When someone talks about places like Wall Street and the Silicon Valley, we often never stop and wonder how they came into being. Yet like all highly developed areas, they didn’t just spring up fully ready for business. In the case of the Silicon Valley, the area was actually first covered by fruit orchards back in the late 1950s and early 1960s.
That type of land usage might have continued well into the future if two rather prescient real estate developers named John Arrillaga, Sr., and Richard Peery hadn’t come along. According to an article featured in Fortune magazine’s July 21, 2014 issue, those two visionaries turned that farmland into “thousands of acres of low-slung office parks and campuses that have come to house Intel, HP, Apple, Google, and more.”
In fact, these two entrepreneurs (their company is known as Perry Arrillaga) have “erected more than 12 million square feet of office space and sold or leased tens of billions of dollars in property.”
As a result of all of this work, both men have become billionaires. They claim to have started with only about $2,000 of their own cash, along with financing help from others.
Here’s some added information about what’s going on in this same area today, and what’s likely to take place there in the future.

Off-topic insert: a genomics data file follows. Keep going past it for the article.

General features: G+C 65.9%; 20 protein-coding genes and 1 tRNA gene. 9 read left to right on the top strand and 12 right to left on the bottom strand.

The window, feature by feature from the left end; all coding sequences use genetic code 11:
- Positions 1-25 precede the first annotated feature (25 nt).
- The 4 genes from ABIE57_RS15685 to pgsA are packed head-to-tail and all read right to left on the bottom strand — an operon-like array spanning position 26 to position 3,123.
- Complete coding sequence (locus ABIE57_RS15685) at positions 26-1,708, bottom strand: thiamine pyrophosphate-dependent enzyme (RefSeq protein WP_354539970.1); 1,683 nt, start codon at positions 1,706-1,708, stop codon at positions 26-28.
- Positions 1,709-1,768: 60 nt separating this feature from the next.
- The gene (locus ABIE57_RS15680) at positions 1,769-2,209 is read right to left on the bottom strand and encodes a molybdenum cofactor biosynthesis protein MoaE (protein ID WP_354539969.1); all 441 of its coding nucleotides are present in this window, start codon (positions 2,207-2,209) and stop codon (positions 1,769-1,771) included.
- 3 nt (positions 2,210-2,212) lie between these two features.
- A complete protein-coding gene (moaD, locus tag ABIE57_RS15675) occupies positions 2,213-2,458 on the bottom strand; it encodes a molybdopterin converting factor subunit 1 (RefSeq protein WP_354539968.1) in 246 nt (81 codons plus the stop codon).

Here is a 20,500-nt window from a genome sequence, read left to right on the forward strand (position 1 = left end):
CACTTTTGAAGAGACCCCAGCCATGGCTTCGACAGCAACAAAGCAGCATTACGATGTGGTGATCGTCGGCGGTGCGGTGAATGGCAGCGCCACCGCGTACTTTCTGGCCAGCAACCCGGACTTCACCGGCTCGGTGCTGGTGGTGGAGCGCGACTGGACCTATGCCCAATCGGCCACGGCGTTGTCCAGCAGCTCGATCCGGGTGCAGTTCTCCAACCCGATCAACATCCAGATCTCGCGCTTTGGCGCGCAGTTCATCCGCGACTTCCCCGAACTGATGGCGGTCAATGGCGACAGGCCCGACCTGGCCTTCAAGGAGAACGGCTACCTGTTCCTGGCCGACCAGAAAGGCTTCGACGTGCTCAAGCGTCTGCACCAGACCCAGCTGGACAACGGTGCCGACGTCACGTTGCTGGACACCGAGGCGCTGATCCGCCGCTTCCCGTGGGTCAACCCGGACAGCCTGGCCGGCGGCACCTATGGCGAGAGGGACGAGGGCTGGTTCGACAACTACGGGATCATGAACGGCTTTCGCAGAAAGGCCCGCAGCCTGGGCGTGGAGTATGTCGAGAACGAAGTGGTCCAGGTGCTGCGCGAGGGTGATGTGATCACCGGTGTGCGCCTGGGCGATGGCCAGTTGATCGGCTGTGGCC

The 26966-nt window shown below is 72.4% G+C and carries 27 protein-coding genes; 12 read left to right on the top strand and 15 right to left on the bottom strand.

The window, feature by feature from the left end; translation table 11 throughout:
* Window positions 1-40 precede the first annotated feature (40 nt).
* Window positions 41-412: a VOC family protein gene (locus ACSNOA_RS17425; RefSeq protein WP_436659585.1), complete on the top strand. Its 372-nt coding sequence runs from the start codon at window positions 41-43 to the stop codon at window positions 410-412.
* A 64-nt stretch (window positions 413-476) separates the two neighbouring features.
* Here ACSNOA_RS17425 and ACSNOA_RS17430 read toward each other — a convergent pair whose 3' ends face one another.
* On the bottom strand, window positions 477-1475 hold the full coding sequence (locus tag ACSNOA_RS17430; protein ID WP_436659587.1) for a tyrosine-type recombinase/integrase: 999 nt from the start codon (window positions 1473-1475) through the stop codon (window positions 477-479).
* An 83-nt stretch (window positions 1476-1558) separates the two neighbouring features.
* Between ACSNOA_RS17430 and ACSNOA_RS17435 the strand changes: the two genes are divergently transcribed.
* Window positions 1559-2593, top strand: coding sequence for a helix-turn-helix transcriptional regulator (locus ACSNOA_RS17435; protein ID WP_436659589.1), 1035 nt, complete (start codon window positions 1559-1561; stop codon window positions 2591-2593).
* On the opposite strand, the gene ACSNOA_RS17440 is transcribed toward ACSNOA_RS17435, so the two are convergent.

Additional Interesting Facts/Questions about the Development of the Silicon Valley
- The new unknown tenant of San Jose’s “largest-ever construction project.” Although San Jose Mayor Chuck Reed is among the few who know the name of this company, few others are certain which business is moving into the two million square feet of office space “that hugs Highway 101 right next to the San Jose Mineta Airport.” However, the project is being run by Peery Arrillaga, which “historically is one of Apple’s favorite building partners” -- and that company has signaled it’s planning on major growth and hiring in the near future. In fact, Apple is so determined to grow that the tech giant is planning to increase its “headcount by 46% in two years, bringing the workforce to over 23,000 total;”
- Other companies seeking to move or find new space. Apart from Apple, others currently demanding more office space in and around the Silicon Valley include Google and LinkedIn. In the past, Oracle and Cisco made similar requests, according to the Fortune magazine article referenced above;
- What’s been going on at Stanford? The Fortune article also indicates that Arrillaga’s recent “$100 million rebuild of Stanford Stadium took just 10 months” because the company used three separate crews that worked 24 hours a day. Arrillaga keeps doing all he can for his beloved alma mater.
Constant growth and what Fortune calls the Silicon Valley’s “ever-escalating prices” are surely the most likely factors to remain in play in this area for decades to come. In fact, when John Arrillaga, Sr., was recently asked if he would invest first in this same place again if he could start over, he quickly noted that the Bay Area was always the best area to do his type of work -- especially due to the early presence of so many high-tech players in what’s now called the Silicon Valley.
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